14 November 13
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We are looking for BAFTA members, award winners and industry organisations to put themselves forward for roles within our mentoring and educational programmes. Share your expertise with the next generation of talent from one-to-one mentoring, to giving a lecture to students, to discussing your career during a live-streamed online Q&A, to helping us find and support the BAFTA winners of the future.
We are particularly keen to sign up mentors based outside of London who specialise in SFX, cinematography, production design or animation.
If you think you can help, fill in the form below and a member of the BAFTA team will be in touch. Please note, there are limited spaces available and we may not be able to find a role for every applicant.
BAFTA/ Mike WilkinsonOur industries may be popular career choices but, for some talented young people, knowing how to use their skills to best advantage can be a challenge. We work with partners to enable industry professionals to talk to schools and youth groups in the UK and US about the breadth of roles available, the routes they might consider and the realities of working in a professional capacity.
Recent examples include: intimate careers surgeries and online Q&As for 16-19 year-olds participating in the BFI Film Academy; games design workshops for 11-16 year-olds at schools and games expos; and school visits in partnership with Into Film, Speakers For Schools and STEMNET.
BAFTA members, award winners and nominees are speaking in schools and youth groups across the country about their craft skills and career experiences. The activity is in partnership with education charities Into Film, Speakers for Schools and STEMNET. See here for more info >
BAFTA mentor Carol Harding
Dan Pearce learnt about the BAFTA Young Games competition at an expo in 2010, and went on to win the competition the same year. Now studying games design at university, Dan was recognised as a BAFTA Breakthrough Brit, in partnership with Burberry, in 2013 - one of 17 talented newcomers who are making a name for themselves within film, television or games.
“The talks were inspiring and I thoroughly enjoyed doing this - now I will definitely think about joining the business” - Aimee, aged 13
For newcomers without family connections to the industry, mentors are a valuable source of personalised advice and insights. BAFTA Mentors work with mentees at various stages in their career, from those in their teens who have taken part in a recognised industry course, to postgraduate students in receipt of BAFTA scholarships, to winners of initiatives that award up-and-coming talent. In the States, BAFTA mentors help those who have transferred from the UK to the US with the transition. The mentoring relationship is often one-to-one, but can be one-to-many, and can last from a few months to a full year.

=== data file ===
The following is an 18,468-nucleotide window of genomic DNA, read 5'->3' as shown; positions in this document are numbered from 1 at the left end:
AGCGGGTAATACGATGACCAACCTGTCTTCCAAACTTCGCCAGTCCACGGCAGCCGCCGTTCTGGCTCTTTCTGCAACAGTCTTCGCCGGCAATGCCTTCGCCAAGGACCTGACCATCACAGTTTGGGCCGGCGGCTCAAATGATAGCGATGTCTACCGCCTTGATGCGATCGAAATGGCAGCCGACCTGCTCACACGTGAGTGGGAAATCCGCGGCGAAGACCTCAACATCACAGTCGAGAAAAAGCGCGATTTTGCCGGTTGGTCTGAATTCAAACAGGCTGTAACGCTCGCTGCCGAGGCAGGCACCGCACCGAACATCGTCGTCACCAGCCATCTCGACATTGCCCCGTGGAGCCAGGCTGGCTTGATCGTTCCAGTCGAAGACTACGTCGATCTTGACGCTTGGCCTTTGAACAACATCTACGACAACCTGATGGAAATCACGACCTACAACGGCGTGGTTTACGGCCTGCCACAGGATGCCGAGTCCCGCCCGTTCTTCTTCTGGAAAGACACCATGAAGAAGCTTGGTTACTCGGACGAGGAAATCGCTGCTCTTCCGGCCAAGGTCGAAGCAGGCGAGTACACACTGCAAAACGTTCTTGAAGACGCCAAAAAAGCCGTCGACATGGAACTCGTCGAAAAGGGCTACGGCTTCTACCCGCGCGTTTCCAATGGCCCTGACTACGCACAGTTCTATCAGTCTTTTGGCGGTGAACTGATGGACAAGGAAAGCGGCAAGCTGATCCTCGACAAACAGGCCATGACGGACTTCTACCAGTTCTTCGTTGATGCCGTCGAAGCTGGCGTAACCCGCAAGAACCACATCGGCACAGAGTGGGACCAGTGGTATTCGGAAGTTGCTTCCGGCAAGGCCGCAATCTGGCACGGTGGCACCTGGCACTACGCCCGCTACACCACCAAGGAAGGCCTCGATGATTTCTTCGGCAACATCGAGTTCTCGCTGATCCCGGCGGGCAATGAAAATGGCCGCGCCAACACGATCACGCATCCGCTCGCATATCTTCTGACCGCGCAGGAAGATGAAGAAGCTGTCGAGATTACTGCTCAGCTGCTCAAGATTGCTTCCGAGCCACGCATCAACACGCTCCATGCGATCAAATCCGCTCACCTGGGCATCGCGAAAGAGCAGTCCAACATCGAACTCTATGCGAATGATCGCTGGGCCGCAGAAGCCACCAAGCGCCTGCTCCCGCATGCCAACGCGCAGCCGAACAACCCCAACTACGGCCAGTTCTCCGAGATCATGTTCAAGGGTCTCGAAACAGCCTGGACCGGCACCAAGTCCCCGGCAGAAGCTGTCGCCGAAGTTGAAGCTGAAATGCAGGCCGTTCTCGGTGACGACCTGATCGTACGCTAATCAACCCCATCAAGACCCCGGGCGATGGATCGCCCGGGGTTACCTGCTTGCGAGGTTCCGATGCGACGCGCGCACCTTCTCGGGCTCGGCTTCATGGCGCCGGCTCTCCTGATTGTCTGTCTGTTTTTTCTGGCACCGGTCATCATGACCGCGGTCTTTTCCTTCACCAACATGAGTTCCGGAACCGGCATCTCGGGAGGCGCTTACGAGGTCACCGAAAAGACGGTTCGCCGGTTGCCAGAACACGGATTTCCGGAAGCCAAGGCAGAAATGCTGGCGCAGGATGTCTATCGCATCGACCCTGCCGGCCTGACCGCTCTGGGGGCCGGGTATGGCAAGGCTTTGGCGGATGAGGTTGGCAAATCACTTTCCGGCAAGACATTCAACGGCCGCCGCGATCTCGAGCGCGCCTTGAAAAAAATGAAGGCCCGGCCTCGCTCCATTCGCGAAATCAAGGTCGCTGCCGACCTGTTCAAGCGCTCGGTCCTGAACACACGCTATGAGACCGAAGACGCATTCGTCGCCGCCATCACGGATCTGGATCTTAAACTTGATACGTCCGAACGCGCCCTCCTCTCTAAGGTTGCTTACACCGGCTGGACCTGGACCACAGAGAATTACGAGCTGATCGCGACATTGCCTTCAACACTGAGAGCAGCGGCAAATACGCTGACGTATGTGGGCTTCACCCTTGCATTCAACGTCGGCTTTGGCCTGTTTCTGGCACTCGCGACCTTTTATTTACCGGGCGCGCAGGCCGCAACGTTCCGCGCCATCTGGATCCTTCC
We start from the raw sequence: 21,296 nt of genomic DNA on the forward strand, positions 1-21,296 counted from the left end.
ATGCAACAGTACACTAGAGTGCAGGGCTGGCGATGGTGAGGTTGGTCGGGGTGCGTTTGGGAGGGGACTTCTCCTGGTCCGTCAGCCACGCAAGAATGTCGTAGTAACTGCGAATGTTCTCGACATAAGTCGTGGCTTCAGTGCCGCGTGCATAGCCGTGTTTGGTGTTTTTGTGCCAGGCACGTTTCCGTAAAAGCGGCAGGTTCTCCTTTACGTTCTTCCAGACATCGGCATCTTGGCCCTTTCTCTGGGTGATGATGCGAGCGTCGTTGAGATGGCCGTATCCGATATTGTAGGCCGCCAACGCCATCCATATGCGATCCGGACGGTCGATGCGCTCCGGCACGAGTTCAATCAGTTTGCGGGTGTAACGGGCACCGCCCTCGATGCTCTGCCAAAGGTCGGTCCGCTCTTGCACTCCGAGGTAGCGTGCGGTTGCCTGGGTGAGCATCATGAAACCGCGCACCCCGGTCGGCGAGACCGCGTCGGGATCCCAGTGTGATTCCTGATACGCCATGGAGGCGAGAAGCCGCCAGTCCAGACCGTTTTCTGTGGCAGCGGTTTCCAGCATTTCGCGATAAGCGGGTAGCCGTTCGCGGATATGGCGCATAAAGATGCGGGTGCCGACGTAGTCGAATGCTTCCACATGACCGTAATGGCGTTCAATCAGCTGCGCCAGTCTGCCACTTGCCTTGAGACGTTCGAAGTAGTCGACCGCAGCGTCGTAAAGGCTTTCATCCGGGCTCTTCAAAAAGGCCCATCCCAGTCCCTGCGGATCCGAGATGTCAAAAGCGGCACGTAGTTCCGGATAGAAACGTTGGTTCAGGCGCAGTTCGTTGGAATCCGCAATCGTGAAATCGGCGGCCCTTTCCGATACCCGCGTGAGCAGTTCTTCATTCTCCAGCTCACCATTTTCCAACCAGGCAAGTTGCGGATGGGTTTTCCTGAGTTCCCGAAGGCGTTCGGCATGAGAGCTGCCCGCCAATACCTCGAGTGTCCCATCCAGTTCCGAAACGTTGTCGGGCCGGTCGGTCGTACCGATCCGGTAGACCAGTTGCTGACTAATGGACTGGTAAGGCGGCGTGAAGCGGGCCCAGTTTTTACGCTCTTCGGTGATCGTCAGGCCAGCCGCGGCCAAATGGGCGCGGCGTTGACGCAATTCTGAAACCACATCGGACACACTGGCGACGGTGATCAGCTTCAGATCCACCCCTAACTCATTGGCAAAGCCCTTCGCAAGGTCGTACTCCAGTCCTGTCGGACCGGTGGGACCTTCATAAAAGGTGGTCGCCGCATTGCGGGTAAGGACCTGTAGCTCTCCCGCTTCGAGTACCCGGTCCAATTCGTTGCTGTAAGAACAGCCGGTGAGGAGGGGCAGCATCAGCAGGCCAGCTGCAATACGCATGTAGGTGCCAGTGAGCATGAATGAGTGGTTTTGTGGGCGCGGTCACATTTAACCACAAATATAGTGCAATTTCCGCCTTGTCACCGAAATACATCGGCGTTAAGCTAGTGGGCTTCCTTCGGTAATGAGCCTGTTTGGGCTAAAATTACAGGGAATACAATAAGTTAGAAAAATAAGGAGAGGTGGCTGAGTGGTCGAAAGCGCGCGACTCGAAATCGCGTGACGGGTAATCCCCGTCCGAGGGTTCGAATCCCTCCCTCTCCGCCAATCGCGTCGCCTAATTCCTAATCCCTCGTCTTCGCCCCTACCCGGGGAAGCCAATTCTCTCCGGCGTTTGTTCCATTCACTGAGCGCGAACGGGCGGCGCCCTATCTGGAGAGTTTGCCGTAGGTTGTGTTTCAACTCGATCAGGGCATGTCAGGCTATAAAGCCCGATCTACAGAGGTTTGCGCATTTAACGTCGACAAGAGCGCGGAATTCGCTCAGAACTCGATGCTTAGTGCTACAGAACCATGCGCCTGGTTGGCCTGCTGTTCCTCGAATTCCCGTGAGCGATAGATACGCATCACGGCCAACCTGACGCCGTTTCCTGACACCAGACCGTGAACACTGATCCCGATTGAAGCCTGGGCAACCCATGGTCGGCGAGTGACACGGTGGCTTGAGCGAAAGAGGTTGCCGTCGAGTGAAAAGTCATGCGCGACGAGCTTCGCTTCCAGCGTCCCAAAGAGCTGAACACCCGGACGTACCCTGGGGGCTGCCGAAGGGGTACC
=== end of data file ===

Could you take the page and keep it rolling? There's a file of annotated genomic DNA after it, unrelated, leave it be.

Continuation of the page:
Luke Stapleton who received a BAFTA scholarship to study an MA Screenwriting, is mentored by BAFTA-winning screenwriter Peter Moffat. Luke said of the relationship:
“I have received very valuable feedback [from Peter] on a script of mine that I am adapting, and I have been to a BBC script meeting for the new drama series that he is writing, with the prospect of experiencing many of the other stages of pre-production ... It has been a great experience for me so far, and I am looking forward to what may come.”
BAFTA Mentor Peter Moffat added: “It has been a great pleasure mentoring Luke. BAFTA provides a really useful structure within which to build an effective working relationship.”
Angela Weiss/Getty Images for BAFTA Los AngelesBAFTA runs an extensive Guest Lecture Programme, in partnership Creative Skillset, consisting of a series of lectures that bring the brightest creative and technical professionals from the worlds of film, television and games, together with the next generation of talent.
The lectures in 2013 have been delivered across a range of creative and technical fields including games design, animation, screenwriting, production and post-production.
In January, Neil McKay gave a masterclass on screenwriting to students at Liverpool John Moores University. John Maxwell, Lecturer in Screenwriting at the university’s Screen School, commented: “Visits such as this are invaluable for our students, enabling them to learn first-hand from leading professionals. The wealth of experience that Neil has to draw upon is truly inspiring for anyone beginning their career in this industry.”
BAFTA/ Jim CorrBy identifying and showcasing new talent, we aim to support and encourage the potential BAFTA winners of the future. To do this, we have a range of initiatives where individuals can respond to an open call for applications for the chance to have their work showcased by BAFTA, receive mentoring support, and free access to BAFTA events around the country.
These initiatives, which include BAFTA Breakthrough Brits, BAFTA Young Game Designers and the BAFTA Rocliffe New Writing Forum, rely on panels of industry experts who volunteer their time to identify the most deserving candidates.
Writing team Anne-Marie Draycott and Charity Trimm were selected to take part in the BAFTA Rocliffe New Writing Forum in 2011, which involved industry introductions in the UK, and a performance of their script at the New York Television Festival. This resulted in a commission to write a sitcom pilot for the BBC. Anne-Marie and Charity said: “Winning the 2011 Bafta Rocliffe Comedy Scriptwriting Competition has had a massive impact on our writing career. Then the icing on the cake, was being taken on as writers and performers by United Agents.”
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